Keane Johnson shares his story from the World University Games

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July 24, 2013 by conteconfidential

Former Boston College rowing captain Keane Johnson represented the United States at the 2013 World University Games July 6-8 in Kazan, Russia. He shared his story, from the airport drama to the racing and everything in between, with Conte Confidential.

We actually had a little bit of trouble getting there. First, we went down to Princeton, N.J. for Elite Nationals. The crews we raced were pretty quick so we came in last, but it was a great experience. After that, we stayed in Princeton to train before driving up to New York Monday morning [before the event] to get our flight to Russia.

Our coaches hadn’t followed us to Princeton because they had other coaching obligations over the weekend so they were going to meet us in New York. But there was a really bad thunderstorm that day so their flight got cancelled. They also had our visas and we couldn’t leave without them so we ended up missing our flight to Russia. We had to scramble to get on a flight the next day. There was a little uncertainty whether we would get that flight or not but everything ended up working out.

We got to Kazan via Moscow. The airport was filled with student volunteers. Kazan is a lot like Boston; there are a lot of colleges and students in the area. Everywhere from the airport to the competition sites was filled with student volunteers.

KeaneJohnsonSigns

(photo credit: Keane Johnson)

The village was a lot like the Olympic Village. There were a lot of dorms and almost every country had its own dorm. We were really close to the cafeteria, which was huge. It was the same caterer as the London Olympics so the food was really good.

Just walking around the village, you meet all these different athletes playing different sports for different countries. One of the cool ways that they promote meeting other athletes is each country supplies the athletes with pins. So we had USA pins and you go up and trade them with other athletes. The U.S. is in pretty high demand; everyone wants U.S. gear. So that was pretty helpful in trying to get pins. This is jumping ahead, but after our last race, everyone traded gear at the race course. There were some pretty lopsided trades. One of our guys traded USA shorts for a Poland uniform. It was an absolutely disastrous deal for the Polish rower.

KeaneJohnsonPins

(photo credit: Keane Johnson)

Our venue was about 15 minutes away from the village so we had to take a bus there. It was interesting because the bus just went to the rowing center. It was a good way to meet other rowers, and we became pretty friendly with the Norwegian team. They were pretty cool guys.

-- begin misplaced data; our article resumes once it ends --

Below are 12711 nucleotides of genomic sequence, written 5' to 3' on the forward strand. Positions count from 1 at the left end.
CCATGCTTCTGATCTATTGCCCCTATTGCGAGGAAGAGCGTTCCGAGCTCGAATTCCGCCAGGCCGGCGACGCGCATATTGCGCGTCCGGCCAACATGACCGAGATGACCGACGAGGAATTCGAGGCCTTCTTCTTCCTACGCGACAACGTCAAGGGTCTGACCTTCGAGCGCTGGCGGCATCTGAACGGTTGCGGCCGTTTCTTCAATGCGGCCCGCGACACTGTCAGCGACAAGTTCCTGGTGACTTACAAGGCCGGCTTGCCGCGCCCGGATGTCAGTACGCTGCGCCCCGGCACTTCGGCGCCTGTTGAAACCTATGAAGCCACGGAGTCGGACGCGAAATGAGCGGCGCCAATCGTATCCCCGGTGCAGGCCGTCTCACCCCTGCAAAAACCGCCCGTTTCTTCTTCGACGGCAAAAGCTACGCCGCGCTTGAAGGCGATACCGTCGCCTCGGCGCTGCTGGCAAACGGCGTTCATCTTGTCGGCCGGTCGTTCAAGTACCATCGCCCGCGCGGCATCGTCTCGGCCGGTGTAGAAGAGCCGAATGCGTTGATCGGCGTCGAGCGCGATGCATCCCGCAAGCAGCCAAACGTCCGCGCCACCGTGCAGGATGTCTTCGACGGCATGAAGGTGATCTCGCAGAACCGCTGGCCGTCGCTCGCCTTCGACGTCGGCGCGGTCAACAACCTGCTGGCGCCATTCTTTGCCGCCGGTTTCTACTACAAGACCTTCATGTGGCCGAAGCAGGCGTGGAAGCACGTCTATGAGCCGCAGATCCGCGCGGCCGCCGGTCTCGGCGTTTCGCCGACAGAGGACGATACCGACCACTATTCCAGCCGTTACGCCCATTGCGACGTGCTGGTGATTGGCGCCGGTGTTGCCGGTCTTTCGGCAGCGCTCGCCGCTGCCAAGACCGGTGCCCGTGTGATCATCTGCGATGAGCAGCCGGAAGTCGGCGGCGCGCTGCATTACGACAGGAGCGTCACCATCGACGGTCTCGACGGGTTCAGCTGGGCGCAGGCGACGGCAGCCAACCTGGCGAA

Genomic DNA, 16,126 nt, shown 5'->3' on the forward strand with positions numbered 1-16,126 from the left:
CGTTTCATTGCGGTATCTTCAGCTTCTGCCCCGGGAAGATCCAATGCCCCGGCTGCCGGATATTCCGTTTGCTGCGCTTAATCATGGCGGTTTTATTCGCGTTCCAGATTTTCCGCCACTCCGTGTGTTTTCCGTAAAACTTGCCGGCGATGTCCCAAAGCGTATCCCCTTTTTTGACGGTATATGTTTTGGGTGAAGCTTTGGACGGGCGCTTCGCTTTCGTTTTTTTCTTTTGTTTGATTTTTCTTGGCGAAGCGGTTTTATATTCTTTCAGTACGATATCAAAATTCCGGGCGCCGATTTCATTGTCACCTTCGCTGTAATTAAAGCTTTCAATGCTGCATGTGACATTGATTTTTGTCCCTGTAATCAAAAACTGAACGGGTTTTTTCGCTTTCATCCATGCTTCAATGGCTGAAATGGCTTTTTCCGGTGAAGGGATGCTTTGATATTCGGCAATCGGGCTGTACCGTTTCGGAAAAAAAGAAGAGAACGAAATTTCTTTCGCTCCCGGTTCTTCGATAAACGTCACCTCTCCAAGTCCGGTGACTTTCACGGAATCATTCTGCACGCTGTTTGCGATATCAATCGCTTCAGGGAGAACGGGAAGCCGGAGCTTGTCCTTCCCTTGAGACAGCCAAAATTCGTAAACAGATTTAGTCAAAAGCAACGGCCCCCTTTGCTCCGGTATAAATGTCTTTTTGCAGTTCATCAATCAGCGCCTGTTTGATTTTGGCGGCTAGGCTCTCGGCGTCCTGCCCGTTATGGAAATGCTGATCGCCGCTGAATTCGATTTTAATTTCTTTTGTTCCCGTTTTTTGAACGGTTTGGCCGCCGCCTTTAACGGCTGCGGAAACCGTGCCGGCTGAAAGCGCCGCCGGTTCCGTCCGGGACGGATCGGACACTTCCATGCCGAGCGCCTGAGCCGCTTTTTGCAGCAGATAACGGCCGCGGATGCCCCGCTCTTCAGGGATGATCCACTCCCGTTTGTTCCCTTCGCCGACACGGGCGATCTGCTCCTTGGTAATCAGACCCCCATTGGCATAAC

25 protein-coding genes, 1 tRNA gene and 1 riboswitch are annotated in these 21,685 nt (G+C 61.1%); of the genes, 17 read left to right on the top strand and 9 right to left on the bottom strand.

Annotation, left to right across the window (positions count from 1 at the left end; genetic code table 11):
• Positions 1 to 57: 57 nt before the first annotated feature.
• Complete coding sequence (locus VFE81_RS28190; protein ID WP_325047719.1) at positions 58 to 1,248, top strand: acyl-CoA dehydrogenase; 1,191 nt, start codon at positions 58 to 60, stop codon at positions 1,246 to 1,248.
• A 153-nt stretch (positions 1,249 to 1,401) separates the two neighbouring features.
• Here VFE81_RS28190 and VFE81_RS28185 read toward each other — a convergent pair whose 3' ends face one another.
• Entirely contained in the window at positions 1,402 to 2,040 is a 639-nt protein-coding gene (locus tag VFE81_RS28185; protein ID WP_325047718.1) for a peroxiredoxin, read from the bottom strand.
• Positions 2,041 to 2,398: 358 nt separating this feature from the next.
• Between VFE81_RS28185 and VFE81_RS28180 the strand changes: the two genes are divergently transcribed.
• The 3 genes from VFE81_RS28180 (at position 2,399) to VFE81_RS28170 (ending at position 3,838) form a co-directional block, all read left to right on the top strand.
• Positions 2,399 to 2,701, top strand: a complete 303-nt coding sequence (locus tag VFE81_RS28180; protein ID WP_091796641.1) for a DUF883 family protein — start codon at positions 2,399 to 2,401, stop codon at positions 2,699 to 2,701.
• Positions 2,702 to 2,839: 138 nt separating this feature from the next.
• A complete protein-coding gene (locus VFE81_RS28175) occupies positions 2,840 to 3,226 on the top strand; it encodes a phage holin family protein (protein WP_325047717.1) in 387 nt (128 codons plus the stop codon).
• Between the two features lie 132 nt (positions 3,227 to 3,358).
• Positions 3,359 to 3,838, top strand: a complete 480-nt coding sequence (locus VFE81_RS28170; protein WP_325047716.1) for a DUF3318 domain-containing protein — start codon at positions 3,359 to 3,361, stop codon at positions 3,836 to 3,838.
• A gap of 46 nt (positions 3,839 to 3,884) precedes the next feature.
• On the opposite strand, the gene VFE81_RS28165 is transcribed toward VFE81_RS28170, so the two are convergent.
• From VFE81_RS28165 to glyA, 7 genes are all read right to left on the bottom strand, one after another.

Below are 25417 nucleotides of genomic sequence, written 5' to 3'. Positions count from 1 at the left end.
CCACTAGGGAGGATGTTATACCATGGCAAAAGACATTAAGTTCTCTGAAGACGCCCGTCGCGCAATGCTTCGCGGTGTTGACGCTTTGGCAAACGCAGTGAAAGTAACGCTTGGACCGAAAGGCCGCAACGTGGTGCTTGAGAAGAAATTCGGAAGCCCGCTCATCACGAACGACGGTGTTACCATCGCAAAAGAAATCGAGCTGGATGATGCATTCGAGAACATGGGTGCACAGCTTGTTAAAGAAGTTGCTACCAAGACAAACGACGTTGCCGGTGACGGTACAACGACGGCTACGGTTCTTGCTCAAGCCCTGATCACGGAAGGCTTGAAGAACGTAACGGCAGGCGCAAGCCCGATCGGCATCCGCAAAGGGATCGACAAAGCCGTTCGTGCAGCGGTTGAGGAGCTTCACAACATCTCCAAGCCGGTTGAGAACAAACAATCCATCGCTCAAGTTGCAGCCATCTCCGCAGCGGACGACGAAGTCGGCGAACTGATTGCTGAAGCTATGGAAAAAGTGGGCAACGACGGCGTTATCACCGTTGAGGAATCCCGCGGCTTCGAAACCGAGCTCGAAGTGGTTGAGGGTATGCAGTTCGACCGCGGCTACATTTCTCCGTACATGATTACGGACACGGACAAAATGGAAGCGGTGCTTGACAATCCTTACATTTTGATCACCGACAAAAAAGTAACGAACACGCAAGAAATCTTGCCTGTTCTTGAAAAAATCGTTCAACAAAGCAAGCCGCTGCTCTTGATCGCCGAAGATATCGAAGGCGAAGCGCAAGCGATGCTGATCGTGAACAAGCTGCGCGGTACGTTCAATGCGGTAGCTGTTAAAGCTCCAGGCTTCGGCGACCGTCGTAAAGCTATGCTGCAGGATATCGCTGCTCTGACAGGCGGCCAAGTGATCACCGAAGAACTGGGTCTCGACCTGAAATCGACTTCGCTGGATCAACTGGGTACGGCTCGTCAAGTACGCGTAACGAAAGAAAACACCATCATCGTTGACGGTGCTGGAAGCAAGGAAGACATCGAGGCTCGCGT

The actual racing was a lot of fun. The course was state of the art and the venue had just been built in the last couple of years. It was unclear how many boats had entered. For a time, we thought there were only six countries entered in our event, and that would have meant it would have been a straight final. But somehow the entries got screwed up so we got to race three times instead of once.

KeaneJohnsonBoat

(photo credit: Keane Johnson)

The first time was the heats. There were a heat of three and a heat of four, and we were in the heat of four. The winners of each heat went straight to the finals. The rest go to the repechage the following day. We came in last in our heat and second to last in the repechage but made it to the final. In the final, we came in last.

We found out a little later that most of the boats we were racing the guys were four or five years older than us. We were the youngest boat by far. Most of the guys we were racing also had previous experience rowing at World Championships or European Championships, and none of the guys in our boat had ever raced in an international regatta.

It was honestly disappointing because we all had hopes of bringing home some hardware. It sucked not winning a medal and coming in last. I don’t think any of us would hang our heads about the results. I was really pumped to be a part of the experience.

The best part was meeting the other guys in my boat. We were all kind of surprised by how well we got along. When you put a lot of guys who were best rowers in their program together, you’re mixing a lot of egos, a lot of guys who are used to being the best, who are used to other guys accommodating them. But I didn’t get that at all with the guys in our boat. We still talk to each other all the time even though racing has been over for awhile. It’s going to be fun looking towards the future because we’re all going to try to continue rowing at an elite level.

KeaneJohnsonTeam

Johnson (far right) and the U.S. men’s eight (photo credit: Boathouse Sports)

Even though I graduated college, I still want to keep rowing. I may take some time off, but probably not that much. I want to become proficient in sculling because I did sweep rowing in college. I may want to row on my own time and not be obligated to a team. I’m still looking at my options.

I’m still trying to wrap my head around having gone to the World University Games. I know in a couple months, or maybe in a year, I’ll finally be able to look back and realize what that experience was.

Interview by Jen Dobias

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One thought on “Keane Johnson shares his story from the World University Games

  1. […] Keane Johnson shares his story from the World University Games (Conte Confidential)Former Boston College rowing captain Keane Johnson represented the United States at the 2013 World University Games July 6-8 in Kazan, Russia. He shared his story, from the airport drama to the racing and everything in between, with Conte Confidential. […]

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